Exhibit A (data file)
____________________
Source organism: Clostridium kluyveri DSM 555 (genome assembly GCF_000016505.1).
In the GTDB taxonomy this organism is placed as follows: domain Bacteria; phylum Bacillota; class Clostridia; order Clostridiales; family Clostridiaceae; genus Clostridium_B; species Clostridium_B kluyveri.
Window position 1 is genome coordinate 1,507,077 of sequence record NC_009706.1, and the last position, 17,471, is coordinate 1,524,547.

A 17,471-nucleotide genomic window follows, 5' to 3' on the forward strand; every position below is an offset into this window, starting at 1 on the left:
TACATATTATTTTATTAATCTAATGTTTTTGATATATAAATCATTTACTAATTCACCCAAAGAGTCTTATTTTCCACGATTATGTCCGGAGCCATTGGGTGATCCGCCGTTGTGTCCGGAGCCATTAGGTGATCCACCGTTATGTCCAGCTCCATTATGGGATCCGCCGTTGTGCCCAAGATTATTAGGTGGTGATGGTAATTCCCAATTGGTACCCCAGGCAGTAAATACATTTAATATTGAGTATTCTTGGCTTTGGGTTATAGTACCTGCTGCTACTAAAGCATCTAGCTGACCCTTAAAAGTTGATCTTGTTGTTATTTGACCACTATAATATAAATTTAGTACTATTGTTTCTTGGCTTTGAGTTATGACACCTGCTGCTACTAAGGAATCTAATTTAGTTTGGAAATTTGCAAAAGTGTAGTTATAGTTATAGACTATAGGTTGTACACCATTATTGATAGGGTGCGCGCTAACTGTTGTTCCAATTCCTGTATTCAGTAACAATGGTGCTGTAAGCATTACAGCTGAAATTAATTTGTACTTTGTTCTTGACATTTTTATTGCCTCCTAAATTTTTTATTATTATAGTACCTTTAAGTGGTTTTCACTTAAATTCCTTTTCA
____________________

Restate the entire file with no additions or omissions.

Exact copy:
Source organism: Clostridium kluyveri DSM 555 (genome assembly GCF_000016505.1).
In the GTDB taxonomy this organism is placed as follows: domain Bacteria; phylum Bacillota; class Clostridia; order Clostridiales; family Clostridiaceae; genus Clostridium_B; species Clostridium_B kluyveri.
Window position 1 is genome coordinate 1,507,077 of sequence record NC_009706.1, and the last position, 17,471, is coordinate 1,524,547.

A 17,471-nucleotide genomic window follows, 5' to 3' on the forward strand; every position below is an offset into this window, starting at 1 on the left:
TACATATTATTTTATTAATCTAATGTTTTTGATATATAAATCATTTACTAATTCACCCAAAGAGTCTTATTTTCCACGATTATGTCCGGAGCCATTGGGTGATCCGCCGTTGTGTCCGGAGCCATTAGGTGATCCACCGTTATGTCCAGCTCCATTATGGGATCCGCCGTTGTGCCCAAGATTATTAGGTGGTGATGGTAATTCCCAATTGGTACCCCAGGCAGTAAATACATTTAATATTGAGTATTCTTGGCTTTGGGTTATAGTACCTGCTGCTACTAAAGCATCTAGCTGACCCTTAAAAGTTGATCTTGTTGTTATTTGACCACTATAATATAAATTTAGTACTATTGTTTCTTGGCTTTGAGTTATGACACCTGCTGCTACTAAGGAATCTAATTTAGTTTGGAAATTTGCAAAAGTGTAGTTATAGTTATAGACTATAGGTTGTACACCATTATTGATAGGGTGCGCGCTAACTGTTGTTCCAATTCCTGTATTCAGTAACAATGGTGCTGTAAGCATTACAGCTGAAATTAATTTGTACTTTGTTCTTGACATTTTTATTGCCTCCTAAATTTTTTATTATTATAGTACCTTTAAGTGGTTTTCACTTAAATTCCTTTTCA